The IOLTA crash: An important role for bar associations

Vol. 37 No. 1

By

Declining law school enrollment, out-of-work lawyers, closed courtrooms, sagging bar association membership:  IOLTA’s funding woes, now going into a fifth consecutive year, seem to fit into the fabric of the legal profession’s current struggles. Still, many connected to IOLTA and the work of bar foundations remain optimistic.

“[The issues] all overlap,” says Amy Sings In The Timber, executive director of the Montana Justice Foundation and president of the National Conference of Bar Foundations. “Hopefully, this will be a catalyst for the renaissance of the profession and what it can accomplish.”

She and others say a strengthening partnership among bar foundations, bar associations, the judiciary, and civil legal service providers is already paying dividends—and it needs to continue to build hopes for that renaissance.

“We have a cooperative group trying to come up with options,” says Diane Minnich, who sees the efforts in her dual post as executive director of the Idaho State Bar and Idaho Law Foundation. “Everybody understands we need to do something together.”

The South Carolina Bar Foundation, like many foundations associated with associations, has long been referred to as “the charitable arm” of the South Carolina Bar. But Shannon Willis Scruggs, the foundation’s executive director, says a new campaign appeal to bar members aims to show that the foundation is actually the “heart of the bar,” through its work to help the poor and disadvantaged. “We’re all in it together,” says Scruggs, who is also president of the National Association of IOLTA Programs (NAIP).

Chuck Dunlap, executive director of the Indiana Bar Foundation, says testimony from Indiana State Bar Association members, along with technical expertise provided to the foundation by the bar’s legislative liaison, were critical in passing the filing fee increase that benefited civil legal services.

“We’ve built new relationships and new revenue sources, and we hope to continue building on them,” he says. “We’ve raised awareness in the legislature, which is good. It helped give us some credibility.”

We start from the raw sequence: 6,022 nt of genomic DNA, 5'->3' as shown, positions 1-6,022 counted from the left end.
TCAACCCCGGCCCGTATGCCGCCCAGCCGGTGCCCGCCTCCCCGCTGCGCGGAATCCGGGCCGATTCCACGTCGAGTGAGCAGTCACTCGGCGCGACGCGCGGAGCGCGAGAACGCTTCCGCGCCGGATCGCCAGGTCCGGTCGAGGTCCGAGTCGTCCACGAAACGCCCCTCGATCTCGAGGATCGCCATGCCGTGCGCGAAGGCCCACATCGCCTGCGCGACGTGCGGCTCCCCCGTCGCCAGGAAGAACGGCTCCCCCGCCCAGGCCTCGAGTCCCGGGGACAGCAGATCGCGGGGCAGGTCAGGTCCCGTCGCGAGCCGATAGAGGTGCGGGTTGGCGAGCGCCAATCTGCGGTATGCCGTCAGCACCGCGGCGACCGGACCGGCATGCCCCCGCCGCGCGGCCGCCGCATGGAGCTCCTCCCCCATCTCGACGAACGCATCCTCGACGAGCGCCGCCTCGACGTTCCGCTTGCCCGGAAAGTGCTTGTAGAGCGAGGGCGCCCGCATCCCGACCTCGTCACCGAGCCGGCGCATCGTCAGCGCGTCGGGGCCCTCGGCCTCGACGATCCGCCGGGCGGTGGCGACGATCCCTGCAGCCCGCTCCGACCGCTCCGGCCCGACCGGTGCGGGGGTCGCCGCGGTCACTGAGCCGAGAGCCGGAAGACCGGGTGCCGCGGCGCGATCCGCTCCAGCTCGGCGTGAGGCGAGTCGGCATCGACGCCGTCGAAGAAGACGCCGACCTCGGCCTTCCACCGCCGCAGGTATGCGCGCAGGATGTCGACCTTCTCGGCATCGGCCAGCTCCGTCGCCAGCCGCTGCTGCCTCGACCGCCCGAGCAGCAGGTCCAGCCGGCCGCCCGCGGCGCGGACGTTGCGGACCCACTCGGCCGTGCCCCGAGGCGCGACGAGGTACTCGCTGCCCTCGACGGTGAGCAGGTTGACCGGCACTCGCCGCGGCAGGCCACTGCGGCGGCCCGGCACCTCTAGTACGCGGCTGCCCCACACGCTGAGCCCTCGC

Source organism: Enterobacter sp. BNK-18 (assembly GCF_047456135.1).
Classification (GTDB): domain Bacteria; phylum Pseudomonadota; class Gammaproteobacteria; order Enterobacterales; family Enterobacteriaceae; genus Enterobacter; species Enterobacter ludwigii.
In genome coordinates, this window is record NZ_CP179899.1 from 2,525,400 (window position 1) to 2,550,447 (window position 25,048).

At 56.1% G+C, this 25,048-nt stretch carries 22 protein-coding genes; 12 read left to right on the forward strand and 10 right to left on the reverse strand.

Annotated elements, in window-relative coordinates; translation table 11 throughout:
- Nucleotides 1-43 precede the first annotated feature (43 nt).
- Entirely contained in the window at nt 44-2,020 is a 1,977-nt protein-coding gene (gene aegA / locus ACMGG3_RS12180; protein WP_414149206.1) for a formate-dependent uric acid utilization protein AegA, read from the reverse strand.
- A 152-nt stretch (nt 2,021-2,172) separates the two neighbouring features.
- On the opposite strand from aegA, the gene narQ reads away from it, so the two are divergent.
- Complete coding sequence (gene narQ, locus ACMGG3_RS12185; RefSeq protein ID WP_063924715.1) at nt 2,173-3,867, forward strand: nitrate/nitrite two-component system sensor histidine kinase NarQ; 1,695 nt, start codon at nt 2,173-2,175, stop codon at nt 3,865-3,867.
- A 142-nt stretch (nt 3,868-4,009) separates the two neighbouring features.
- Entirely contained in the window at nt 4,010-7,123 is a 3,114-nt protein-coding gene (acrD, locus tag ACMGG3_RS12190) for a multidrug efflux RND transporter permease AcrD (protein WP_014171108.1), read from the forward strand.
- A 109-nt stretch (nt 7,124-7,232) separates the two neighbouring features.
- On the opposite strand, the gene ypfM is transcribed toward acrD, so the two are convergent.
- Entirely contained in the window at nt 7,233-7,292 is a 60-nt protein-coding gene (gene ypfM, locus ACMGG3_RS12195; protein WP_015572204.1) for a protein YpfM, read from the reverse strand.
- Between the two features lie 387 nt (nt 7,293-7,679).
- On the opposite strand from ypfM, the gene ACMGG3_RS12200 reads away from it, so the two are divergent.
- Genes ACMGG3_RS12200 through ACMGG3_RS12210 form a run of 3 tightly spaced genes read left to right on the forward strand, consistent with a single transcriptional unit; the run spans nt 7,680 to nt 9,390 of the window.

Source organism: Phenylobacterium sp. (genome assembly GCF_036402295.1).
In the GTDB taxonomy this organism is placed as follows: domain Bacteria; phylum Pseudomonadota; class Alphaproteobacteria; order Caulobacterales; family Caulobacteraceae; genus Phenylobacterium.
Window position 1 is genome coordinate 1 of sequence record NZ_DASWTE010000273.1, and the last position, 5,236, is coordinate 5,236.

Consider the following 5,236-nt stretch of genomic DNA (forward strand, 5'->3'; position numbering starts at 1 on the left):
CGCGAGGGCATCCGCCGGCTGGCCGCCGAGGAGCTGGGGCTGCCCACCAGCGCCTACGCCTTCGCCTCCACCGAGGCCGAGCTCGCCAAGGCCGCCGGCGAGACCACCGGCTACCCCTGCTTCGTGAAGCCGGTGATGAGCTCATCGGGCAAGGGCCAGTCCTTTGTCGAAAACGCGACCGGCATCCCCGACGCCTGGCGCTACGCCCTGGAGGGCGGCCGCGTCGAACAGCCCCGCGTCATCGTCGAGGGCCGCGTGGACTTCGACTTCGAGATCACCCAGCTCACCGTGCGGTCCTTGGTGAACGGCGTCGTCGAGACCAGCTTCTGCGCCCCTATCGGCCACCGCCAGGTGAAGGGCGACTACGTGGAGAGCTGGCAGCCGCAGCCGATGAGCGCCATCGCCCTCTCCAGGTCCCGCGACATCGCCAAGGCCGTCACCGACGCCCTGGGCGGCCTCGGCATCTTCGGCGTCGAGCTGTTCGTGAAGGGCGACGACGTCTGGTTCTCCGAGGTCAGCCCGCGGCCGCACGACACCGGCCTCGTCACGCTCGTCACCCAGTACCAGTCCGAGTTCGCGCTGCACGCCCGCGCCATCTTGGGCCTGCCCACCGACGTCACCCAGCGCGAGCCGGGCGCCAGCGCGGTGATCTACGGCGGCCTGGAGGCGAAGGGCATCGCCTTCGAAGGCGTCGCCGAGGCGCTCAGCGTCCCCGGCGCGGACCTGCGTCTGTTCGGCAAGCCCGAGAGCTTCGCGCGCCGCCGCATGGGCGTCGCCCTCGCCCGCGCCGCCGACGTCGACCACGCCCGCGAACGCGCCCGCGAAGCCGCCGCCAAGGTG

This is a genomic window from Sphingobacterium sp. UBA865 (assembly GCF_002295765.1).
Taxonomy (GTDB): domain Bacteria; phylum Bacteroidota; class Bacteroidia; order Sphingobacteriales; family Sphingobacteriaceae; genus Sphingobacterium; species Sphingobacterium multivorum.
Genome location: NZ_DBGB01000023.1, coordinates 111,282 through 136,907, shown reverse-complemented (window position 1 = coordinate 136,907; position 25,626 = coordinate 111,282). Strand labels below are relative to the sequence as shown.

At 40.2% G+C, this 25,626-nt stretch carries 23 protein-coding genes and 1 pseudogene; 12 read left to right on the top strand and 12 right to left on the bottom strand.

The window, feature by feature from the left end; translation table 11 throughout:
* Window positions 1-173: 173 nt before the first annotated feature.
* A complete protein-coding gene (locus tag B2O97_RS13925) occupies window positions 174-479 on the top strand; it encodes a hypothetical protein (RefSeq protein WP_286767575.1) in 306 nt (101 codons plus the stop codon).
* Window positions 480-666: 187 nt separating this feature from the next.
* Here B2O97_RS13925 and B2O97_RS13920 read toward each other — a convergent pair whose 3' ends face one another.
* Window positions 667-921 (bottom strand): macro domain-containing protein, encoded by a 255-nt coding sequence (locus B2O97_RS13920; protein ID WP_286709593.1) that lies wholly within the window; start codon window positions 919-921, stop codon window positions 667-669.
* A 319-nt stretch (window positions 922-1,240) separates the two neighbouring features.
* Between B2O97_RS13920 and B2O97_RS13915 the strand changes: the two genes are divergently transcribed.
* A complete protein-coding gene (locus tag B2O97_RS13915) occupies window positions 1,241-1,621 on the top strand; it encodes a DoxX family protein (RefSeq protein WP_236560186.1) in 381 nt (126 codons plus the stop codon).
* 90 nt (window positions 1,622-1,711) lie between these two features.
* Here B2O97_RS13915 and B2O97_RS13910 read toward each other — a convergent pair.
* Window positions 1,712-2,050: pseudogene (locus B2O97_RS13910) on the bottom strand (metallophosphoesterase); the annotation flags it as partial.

State Bar of Texas members played a similarly key role in educating state legislators, says Betty Balli Torres, director of the Texas Access to Justice Foundation and a past president of NAIP. This education effort led to both an initiative that filled a $19 million civil legal services budget gap and a $1.75 million student loan repayment program to retain low-paid legal aid lawyers, Torres notes.

On a national level, Torres says there are several stories of bar associations providing direct funding to bar foundations, as well as lawyers who have upped their contributions to civil legal service programs. Bar associations are also important players in growing programs to match unemployed bar members and law school students with pro bono opportunities at civil legal service providers, according to Sings In The Timber.

A veteran of IOLTA from its beginning, Jane Curran, executive director of the Florida Bar Foundation (which is an IOLTA organization), believes the program will rebound and will continue to play a robust role in providing civil legal services funding for the poor. And she also believes that bar associations will continue to play a large role in that revival, mainly through public relations and financial support, as well as bars’ unique ability to pull together the major legislative, legal, and judicial stakeholders.

Travis County (Texas) State District Court Judge Lora Livingston, immediate past chair of the ABA Commission on IOLTA, agrees that it will be the determination of those stakeholders that will eventually lead to a turnaround that might leave IOLTA and its mission looking a little battle-worn, but better for the experience.

“We need innovation, and we need creativity. This is the kind of work that requires incredible collaboration,” she says. “But we’re not ever going to give up. We’re not going away.”

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